December 9, 2022
Nearly 15,000 websites were compromised in a recent black hat search engine optimization (SEO) campaign. The perpetrators altered the contents of thousands of websites to redirect visitors to rogue Q&A discussion forums.The malicious campaign was discovered by web security company Sucuri, which believes the attackers aimed to boost the authority of their fake websites. The…

Nearly 15,000 websites were compromised in a recent black hat search engine optimization (SEO) campaign. The perpetrators altered the contents of thousands of websites to redirect visitors to rogue Q&A discussion forums.

The malicious campaign was discovered by web security company Sucuri, which believes the attackers aimed to boost the authority of their fake websites. The company said most affected websites were using WordPress, and each one hosted roughly 20,000 files fueling the black hat SEO campaign.

Although seemingly harmless, the fake Q&A websites could later be weaponized and used to drop malware or become phishing websites. Attackers could also exploit the websites’ artificially inflated ranking to launch a devastating malware-dropping attack.

On the other hand, experts located an “ads.txt” file on some of the rogue domains, leading them to believe the attackers might want to amass more traffic to conduct ad fraud. A few weeks ago, a malicious GIMP Google Ad campaign infected unsuspecting victims with information-stealing malware through a website replica.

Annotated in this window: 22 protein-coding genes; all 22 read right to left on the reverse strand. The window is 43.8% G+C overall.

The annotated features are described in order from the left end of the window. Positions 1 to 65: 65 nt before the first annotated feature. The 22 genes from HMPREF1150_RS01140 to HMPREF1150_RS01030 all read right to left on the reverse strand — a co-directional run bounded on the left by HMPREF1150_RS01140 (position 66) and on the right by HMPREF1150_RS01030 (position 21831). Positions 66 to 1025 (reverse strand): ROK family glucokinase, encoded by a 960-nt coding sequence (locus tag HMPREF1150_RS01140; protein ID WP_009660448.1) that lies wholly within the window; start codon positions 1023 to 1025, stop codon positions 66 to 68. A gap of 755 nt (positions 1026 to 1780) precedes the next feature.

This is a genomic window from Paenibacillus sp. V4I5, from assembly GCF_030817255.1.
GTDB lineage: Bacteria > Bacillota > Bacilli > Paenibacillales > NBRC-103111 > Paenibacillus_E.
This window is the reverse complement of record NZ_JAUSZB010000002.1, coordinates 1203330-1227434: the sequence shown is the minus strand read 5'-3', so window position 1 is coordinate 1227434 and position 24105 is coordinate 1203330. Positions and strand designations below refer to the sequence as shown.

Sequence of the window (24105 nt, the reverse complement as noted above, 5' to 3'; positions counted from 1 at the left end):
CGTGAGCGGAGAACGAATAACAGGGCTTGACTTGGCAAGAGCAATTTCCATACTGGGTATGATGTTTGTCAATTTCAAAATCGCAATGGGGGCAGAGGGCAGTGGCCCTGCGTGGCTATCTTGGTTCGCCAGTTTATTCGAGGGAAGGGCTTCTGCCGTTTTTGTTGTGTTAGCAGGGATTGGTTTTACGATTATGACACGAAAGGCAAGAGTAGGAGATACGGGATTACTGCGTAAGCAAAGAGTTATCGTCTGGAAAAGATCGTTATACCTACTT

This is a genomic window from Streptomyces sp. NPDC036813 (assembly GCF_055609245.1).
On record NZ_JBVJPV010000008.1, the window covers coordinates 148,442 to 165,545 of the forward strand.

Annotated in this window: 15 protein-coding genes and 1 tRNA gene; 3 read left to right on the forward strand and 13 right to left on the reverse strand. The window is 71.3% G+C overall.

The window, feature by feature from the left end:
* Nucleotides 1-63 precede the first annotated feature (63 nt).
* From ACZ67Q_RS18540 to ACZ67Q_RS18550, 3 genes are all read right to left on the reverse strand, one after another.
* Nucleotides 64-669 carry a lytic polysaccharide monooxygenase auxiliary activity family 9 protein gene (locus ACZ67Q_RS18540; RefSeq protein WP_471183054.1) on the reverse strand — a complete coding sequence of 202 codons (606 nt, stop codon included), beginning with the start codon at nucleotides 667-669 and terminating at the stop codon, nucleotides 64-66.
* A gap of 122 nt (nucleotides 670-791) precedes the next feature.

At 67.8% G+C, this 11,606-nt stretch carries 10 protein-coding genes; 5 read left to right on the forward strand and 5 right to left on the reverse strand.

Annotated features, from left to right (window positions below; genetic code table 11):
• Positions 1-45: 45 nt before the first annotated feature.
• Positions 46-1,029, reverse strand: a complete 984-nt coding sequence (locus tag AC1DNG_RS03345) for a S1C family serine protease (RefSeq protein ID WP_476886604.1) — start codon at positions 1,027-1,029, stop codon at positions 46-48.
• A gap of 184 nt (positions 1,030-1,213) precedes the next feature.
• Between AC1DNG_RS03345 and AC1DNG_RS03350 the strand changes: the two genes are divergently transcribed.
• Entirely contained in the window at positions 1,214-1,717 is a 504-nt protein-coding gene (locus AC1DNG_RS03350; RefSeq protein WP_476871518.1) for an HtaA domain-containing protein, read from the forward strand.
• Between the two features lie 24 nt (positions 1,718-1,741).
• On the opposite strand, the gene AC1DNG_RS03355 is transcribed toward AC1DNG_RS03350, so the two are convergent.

As Sucuri’s report shows, the perpetrators injected redirects in core WordPress files but also “infect malicious .php files created by other unrelated malware campaigns.” The company released a list of the 10 most commonly infected files:

./wp-signup.php

./wp-cron.php

./wp-links-opml.php

./wp-settings.php

./wp-comments-post.php

./wp-mail.php

./xmlrpc.php

./wp-activate.php

./wp-trackback.php

./wp-blog-header.php

Further analysis revealed that the attackers also infected “random or pseudo-legitimate file names,” including:

RVbCGlEjx6H.php

lfojmd.php

wp-newslet.php

wp-ver.php

wp-logln.php

The compromised files host malicious code that redirects visitors to an image URL if they’re not logged in to WordPress. Instead of displaying an image, though, the URL uses JavaScript to redirect visitors to a Google search click URL, leading users to the rogue Q&A website.

Perpetrators likely excluded users logged in to their WordPress accounts to avoid redirecting a website administrator and raising suspicion.

Although Sucuri’s analysis found no immediately obvious plugin vulnerability, it didn’t rule out attackers using exploit kits to “probe for any common vulnerable software components.”

The company included a series of mitigation tips against the new malicious campaign, including:

  • Update the software on your website to the latest version and apply the latest patches
  • Enable Two-Factor Authentication (2FA) for admin accounts
  • Change all administrator and access point (cPanel, FTP, hosting) passwords
  • Use a firewall to protect your website

Source